Scientists have developed a new classification system for mountain ranges that uses a single number to describe whether the elevation of the mountain range is controlled primarily by weathering and erosion or by the properties of the earth’s crust, that is to say the lithospheric force: the “Beaumont number” (Bm). It is named after Chris Beaumont, a scientist who, with his team, developed coupled models of surface processes and tectonic forces. Scientists report their findings in the current issue of Nature.
A Beaumont number between 0.4 and 0.5 means that the mountains are in a so-called steady state of flux in which the growth controlling factors of mountains are tectonic forces and the lithospheric strength, balanced by weathering processes as, for example, in Taiwan. With a Bm value of less than 0.4, the mountains are also in a steady state of flux but with erosion as a controlling factor like the Southern Alps of New Zealand. A Beaumont number greater than 0.5 means that the mountains continue to grow (non-steady state) with the lithospheric force controlling the process. Examples of this type are the Himalaya-Tibet mountains and the central Andes.
This classification resolves a long-standing question of whether tectonic forces and the resistance of the earth’s crust are the controlling factors of mountain elevation or whether weathering processes are under control. The new study says it could be either, depending geographical positionclimate and subsoil properties.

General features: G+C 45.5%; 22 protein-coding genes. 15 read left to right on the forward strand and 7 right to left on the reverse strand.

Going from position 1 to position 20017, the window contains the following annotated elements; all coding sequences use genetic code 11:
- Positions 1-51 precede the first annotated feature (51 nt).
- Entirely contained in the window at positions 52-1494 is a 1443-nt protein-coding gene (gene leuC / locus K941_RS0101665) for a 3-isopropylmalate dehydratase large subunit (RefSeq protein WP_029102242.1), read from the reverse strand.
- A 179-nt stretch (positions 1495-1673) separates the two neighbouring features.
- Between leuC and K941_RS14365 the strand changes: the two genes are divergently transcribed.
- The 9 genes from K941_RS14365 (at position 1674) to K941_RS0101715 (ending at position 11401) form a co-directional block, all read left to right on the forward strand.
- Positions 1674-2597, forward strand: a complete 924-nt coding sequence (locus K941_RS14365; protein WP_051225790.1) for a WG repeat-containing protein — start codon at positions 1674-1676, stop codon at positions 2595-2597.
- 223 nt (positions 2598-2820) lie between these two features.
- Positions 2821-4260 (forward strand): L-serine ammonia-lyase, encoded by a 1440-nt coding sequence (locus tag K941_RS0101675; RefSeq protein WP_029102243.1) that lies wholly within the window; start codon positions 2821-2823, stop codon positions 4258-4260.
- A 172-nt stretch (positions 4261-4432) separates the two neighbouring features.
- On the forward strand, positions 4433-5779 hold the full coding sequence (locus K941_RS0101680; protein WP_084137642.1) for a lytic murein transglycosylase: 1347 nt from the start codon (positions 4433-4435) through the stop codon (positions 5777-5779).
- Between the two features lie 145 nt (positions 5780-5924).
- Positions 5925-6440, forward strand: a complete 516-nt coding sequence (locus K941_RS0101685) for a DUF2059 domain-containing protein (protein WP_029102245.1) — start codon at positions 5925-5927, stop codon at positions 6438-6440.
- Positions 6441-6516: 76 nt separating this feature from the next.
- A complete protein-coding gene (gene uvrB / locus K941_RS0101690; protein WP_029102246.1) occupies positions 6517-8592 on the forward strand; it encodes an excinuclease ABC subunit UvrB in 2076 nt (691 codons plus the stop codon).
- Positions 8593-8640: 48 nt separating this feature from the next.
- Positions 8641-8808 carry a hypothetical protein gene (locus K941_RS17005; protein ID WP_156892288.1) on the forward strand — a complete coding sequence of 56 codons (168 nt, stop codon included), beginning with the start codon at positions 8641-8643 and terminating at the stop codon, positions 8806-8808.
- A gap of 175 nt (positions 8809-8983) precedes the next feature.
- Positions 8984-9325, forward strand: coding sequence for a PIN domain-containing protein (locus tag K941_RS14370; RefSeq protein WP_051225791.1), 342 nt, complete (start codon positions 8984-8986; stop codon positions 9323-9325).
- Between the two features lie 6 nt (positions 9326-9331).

The team of scientists led by Sebastian G. Wolf from the University of Bergen in Norway used a novel coupled surface process and mantle-scale tectonic model for their study by combining the thermomechanical tectonic model FANTOM with the model evolution of the FastScape landscape. Thus, they were able to reconcile high erosion rates in some active orogens with the long-term survival of mountain ranges for hundreds of millions of years.
Jean Braun of the German GFZ Research Center for Geosciences, co-author of the paper, says that “with our Beaumont number we can determine to what extent tectonics, climate and crustal strength control the height mountain ranges. And, for most mountain belts, this can be done without complex measurements or assumptions, just knowing the rate of convergence obtained from current plate velocities or plate reconstructions, the height of the mountain obtained from a topographical map and the enlargement rate obtained from the geological records. In a nutshell: whether a mountain is short or high is the product of a slow or rapid convergence, of a climate wet or dry, or with a strong or weak crust.” The Beaumont number indicates which of these three factors dominates.
Sebastian G. Wolf et al, Topography of mountain ranges controlled by rheology and surface processes, Nature (2022). DOI: 10.1038/s41586-022-04700-6
Helmholtz Association of German Research Centers
Quote: What forces control the elevation of mountains? (2022, June 2) retrieved June 2, 2022 from https://phys.org/news/2022-06-elevation-mountains.html
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